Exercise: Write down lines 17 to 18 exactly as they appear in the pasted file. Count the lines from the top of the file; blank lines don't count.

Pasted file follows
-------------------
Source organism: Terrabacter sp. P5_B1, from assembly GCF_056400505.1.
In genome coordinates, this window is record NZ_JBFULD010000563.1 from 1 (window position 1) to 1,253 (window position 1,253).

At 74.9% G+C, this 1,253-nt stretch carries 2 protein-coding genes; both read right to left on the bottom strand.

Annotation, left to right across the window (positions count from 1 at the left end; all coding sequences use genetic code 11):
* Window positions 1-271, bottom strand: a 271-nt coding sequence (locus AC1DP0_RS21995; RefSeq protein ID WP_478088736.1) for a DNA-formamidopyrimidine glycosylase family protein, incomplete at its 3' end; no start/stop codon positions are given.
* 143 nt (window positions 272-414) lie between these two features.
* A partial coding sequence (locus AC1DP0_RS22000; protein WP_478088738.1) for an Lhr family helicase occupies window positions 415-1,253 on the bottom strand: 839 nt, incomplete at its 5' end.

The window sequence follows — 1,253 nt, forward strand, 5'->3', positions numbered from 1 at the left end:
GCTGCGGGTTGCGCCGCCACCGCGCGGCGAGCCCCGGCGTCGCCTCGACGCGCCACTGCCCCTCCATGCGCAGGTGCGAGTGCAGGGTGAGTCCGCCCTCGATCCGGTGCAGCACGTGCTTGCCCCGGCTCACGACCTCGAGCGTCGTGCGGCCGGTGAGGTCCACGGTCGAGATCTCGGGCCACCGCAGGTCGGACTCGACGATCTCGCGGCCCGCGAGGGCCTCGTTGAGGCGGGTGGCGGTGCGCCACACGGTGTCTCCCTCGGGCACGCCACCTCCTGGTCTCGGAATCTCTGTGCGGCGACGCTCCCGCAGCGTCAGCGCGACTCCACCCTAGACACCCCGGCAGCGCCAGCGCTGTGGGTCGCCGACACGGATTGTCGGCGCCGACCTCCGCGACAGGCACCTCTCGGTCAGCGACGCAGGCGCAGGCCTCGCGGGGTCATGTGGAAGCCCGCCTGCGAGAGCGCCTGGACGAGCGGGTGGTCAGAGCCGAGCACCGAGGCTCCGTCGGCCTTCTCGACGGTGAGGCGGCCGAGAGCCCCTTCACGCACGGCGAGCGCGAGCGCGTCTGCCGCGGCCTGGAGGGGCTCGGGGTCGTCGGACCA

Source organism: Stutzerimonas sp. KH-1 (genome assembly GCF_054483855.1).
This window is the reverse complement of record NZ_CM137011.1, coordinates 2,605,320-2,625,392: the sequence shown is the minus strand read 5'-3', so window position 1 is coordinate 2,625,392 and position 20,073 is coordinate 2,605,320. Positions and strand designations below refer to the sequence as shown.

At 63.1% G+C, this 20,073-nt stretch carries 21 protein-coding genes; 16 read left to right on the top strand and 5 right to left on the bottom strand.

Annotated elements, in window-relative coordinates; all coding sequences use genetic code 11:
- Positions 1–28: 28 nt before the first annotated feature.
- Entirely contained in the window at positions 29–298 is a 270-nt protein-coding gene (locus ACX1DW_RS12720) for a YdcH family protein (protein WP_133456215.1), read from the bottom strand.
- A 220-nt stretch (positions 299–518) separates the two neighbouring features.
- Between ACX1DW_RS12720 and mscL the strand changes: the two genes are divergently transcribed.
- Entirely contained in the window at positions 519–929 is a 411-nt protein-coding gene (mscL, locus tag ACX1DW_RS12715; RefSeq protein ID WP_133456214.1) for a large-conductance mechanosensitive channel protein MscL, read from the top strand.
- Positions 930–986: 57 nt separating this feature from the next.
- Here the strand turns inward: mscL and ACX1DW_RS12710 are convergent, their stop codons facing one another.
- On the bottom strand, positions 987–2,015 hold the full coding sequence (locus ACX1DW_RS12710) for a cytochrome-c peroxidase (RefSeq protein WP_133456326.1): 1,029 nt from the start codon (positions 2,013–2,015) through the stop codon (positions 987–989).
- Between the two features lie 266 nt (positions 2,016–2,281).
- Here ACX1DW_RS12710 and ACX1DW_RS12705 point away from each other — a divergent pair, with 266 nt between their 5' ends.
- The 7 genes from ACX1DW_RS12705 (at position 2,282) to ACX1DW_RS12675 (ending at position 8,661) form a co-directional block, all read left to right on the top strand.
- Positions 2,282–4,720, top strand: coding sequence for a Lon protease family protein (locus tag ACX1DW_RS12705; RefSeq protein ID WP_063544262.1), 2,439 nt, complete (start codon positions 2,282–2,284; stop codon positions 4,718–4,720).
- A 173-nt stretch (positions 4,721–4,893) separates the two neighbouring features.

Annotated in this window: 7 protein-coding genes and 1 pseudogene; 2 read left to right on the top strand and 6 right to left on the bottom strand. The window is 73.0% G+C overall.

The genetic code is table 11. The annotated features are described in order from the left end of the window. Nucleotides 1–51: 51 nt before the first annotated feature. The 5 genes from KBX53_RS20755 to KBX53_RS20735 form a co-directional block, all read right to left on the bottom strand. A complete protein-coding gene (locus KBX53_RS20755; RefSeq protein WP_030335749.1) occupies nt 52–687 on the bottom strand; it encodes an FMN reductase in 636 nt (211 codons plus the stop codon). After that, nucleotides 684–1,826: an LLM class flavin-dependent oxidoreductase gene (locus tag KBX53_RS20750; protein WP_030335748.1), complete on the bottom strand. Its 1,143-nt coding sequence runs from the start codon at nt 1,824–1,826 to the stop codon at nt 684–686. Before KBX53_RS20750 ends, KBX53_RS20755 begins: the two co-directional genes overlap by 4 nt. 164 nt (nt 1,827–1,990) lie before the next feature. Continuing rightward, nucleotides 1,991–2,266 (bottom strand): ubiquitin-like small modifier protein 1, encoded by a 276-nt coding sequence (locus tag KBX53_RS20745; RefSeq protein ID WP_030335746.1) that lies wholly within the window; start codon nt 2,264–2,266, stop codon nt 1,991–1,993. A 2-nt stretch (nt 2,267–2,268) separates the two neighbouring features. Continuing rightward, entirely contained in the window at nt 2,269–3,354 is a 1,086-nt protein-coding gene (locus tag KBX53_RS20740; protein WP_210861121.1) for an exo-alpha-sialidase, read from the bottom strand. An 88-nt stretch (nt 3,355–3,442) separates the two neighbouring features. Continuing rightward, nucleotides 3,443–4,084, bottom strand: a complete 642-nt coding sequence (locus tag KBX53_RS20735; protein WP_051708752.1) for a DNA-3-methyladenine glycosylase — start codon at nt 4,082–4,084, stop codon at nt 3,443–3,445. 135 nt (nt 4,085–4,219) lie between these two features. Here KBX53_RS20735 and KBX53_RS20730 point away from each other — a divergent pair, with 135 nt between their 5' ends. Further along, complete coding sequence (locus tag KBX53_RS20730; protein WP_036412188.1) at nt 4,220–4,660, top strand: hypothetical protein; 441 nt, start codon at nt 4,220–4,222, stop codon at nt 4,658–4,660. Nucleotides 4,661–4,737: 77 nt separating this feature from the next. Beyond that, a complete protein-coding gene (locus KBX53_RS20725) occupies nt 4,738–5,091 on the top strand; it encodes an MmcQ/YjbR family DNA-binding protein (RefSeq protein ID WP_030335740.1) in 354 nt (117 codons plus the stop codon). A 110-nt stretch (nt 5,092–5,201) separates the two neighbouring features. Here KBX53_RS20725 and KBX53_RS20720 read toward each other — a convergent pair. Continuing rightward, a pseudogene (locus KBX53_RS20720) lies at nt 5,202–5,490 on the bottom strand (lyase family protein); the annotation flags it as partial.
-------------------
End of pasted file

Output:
- Between ACX1DW_RS12720 and mscL the strand changes: the two genes are divergently transcribed.
- Entirely contained in the window at positions 519–929 is a 411-nt protein-coding gene (mscL, locus tag ACX1DW_RS12715; RefSeq protein ID WP_133456214.1) for a large-conductance mechanosensitive channel protein MscL, read from the top strand.